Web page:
Additionally, factor in what guns you regularly shoot. I say regularly shoot, because the likelihood that you regularly get 30-40 Krag for that Springfield 1898 is pretty slim, especially at a decent price. Not to mention it’s an 117-year-old rifle. Shoot it carefully.

When I go to the range my pistol is always a 9mm, but my rifle selection normally alternates between 5.56 and 308win. Sure I take the Mosin every so often, but I’ve also been feeding off a case of Russian surplus 7.62x54R for the past two years and probably have another two to three years before running out. Whatever your caliber of choice is plan to factor in your specific use cases regarding frequency of use, scarcity of ammo, and likelihood to disappear in a panic. Add a ‘frequency / risk’ bonus, if you will, to the numbers you computed above.

 

Per gun or per type of gun?

Save your defense ammo. Keep enough and hope you don't need to use it.
Save your defense ammo. Keep enough and hope you don’t need to use it.

I don’t necessarily subscribe to the mentality that you need 1000 rounds per gun. Instead, I look at what kind of ammo I am shooting out of each gun. I own two AR-15s that shoot drastically different types of ammo. I have the standard carbine, which I will feed almost anything (anything not being steel case), and I have a rifle that is set up very much as an SPR/DMR. I feed that rifle a very particular load so that I can have consistent and repeatable results. I built it for sub MOA results, not to mag dump. I keep a stock of ammo just for it that I will likely never shoot out of the carbine. When planning, consider particular loads you require in that caliber. Shotguns are a common weapon that requires some extra planning. Maybe you need 1,500 rounds. Should that all be bird shot? Should you mix in slugs or buckshot?

You should not include self-defense ammo as a part of your shooting stock. Self-defense ammo is a special purpose ammo that can cost 2-3 times as much as range ammo. Keep a good stock of it on hand, but only so much as you think you will need for an extended period. You typically aren’t going to shoot it unless you have to, so consider it an edge case. Luckily, most of us don’t need to replenish these stores outside of training with defense rounds from time to time.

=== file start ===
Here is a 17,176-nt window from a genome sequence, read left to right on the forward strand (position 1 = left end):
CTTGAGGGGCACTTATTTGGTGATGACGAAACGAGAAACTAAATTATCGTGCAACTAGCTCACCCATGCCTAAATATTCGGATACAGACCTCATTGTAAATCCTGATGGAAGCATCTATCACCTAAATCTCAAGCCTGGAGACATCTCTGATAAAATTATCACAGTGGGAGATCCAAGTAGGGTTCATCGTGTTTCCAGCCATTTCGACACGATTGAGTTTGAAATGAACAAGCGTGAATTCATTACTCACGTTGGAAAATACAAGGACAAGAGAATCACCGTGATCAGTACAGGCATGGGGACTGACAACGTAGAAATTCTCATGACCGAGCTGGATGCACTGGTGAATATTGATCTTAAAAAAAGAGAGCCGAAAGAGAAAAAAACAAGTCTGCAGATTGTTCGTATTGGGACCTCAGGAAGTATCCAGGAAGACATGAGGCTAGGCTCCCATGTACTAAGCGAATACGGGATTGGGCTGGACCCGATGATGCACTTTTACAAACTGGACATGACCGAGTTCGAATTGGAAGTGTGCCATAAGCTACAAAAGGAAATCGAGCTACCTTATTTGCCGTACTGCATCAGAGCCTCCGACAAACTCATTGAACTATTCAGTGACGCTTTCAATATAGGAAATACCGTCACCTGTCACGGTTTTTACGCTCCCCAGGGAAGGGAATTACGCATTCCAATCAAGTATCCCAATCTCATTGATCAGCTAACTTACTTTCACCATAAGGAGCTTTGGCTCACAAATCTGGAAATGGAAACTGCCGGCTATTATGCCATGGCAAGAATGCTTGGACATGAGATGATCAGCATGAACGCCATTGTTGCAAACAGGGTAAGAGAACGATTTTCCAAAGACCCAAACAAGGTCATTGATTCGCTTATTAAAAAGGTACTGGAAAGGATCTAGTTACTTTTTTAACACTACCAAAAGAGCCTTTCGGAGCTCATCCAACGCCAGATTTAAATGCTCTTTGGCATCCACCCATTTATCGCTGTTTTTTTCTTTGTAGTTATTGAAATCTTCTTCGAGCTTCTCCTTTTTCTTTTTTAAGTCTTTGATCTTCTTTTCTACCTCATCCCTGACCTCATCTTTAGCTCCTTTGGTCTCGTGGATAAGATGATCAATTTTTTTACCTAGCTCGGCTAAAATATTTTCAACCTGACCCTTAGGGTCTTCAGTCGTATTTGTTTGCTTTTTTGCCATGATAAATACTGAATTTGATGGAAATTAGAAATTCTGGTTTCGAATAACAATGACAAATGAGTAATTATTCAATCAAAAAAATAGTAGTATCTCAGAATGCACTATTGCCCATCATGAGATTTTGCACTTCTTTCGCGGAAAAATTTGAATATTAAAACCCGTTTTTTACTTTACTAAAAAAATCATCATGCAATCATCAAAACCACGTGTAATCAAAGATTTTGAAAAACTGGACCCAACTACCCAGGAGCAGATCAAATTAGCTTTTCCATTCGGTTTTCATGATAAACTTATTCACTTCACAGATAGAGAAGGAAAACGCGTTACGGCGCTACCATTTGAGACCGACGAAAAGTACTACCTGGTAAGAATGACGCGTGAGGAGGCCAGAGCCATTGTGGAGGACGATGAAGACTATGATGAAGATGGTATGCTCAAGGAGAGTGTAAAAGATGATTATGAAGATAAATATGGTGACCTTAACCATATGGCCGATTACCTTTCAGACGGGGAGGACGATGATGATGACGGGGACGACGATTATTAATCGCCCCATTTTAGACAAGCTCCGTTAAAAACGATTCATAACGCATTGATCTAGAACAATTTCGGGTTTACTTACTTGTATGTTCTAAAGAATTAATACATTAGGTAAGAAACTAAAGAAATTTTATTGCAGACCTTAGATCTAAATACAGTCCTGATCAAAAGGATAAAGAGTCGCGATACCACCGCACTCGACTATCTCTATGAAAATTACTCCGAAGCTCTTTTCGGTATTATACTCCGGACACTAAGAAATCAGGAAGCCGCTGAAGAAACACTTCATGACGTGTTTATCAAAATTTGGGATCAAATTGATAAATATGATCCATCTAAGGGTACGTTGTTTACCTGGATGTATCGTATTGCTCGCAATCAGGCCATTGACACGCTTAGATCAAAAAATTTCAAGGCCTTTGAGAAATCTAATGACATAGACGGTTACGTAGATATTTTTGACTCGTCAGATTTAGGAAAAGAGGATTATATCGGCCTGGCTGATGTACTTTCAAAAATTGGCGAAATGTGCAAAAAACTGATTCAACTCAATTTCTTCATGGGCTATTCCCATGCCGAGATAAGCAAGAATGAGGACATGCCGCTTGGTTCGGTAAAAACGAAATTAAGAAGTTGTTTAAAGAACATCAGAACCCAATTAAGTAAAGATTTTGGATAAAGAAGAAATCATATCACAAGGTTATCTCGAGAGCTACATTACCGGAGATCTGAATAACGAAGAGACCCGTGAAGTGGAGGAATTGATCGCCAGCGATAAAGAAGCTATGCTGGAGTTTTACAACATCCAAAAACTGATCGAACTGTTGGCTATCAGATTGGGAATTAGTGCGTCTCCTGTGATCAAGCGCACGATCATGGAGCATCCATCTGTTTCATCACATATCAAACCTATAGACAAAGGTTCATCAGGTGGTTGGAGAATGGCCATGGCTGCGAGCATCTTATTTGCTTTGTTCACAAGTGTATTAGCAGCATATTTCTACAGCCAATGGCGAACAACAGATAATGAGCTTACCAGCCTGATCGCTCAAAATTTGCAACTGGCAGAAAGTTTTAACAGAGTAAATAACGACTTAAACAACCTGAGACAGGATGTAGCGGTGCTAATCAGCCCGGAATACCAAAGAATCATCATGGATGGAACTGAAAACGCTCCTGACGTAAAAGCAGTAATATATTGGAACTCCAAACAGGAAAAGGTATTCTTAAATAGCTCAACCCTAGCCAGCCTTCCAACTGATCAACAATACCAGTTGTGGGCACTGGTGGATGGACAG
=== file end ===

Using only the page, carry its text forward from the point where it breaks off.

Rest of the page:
Know your reserve.

Keeping a reserve can help gauge when it’s time to buy more ammo.

This is the amount of ammo you reach where you pretty much stop shooting. For some reason, your ability to resupply has been halted. Maybe it’s because supplies have dried up; maybe it’s because you are flat broke; maybe you’re just not willing to pay 10 cents a round for .22.

Personally I add my reserve to my minimum amount. For me, it’s anywhere from 25-50% depending on price, availability, and how much I shoot it.

At a 25% reserve, if you stock ammo for a year, and average 100 rounds a month, that reserve should be around 300 rounds. This can also act as a sort of buffer. Constantly buying ammo to stay at 1500 rounds is tedious at best. Buying 300-500 rounds when you get to 1200 is much more manageable. It gives you a comfortable window to stay within and lets you buy ammo at prices you want to pay.

Avoid looking at your self-defense ammo as your reserve. If you are down to your self-defense ammo, you are probably going to stop casually going to the range anyway simply due to the cost of shooting. Special purpose ammo is just that, for special purposes.

 

Plan for special outings.

Buy ammo for special events. Classes take a lot of ammo.
Buy ammo for special events. Classes take a lot of ammo.

Do you go on a retreat with your friends and shoot off hundreds, if not thousands of rounds in one sitting? Plan on that being a special outing that you buy ammo specifically for. I plan for shooting courses. If you have ever done a shooting course you already know the round count is going to be high. The Magpul Core DMR course has a minimum of 700 rounds of Match grade ammunition. That’s almost half of your 1500 round count. Plan accordingly, especially if it is a specific type of ammo.

Many of us do a poor job in planning our ammo usage, but with just a few tweaks we can all save a lot of money, avoid a headache and dodge the next political storm.

Kevin

Kevin is a long time adventurer, outdoorsman, IT professional, and soldier. Bringing a balance of both civilian and military shooting experience and has served in the Army National Guard for the past 7 years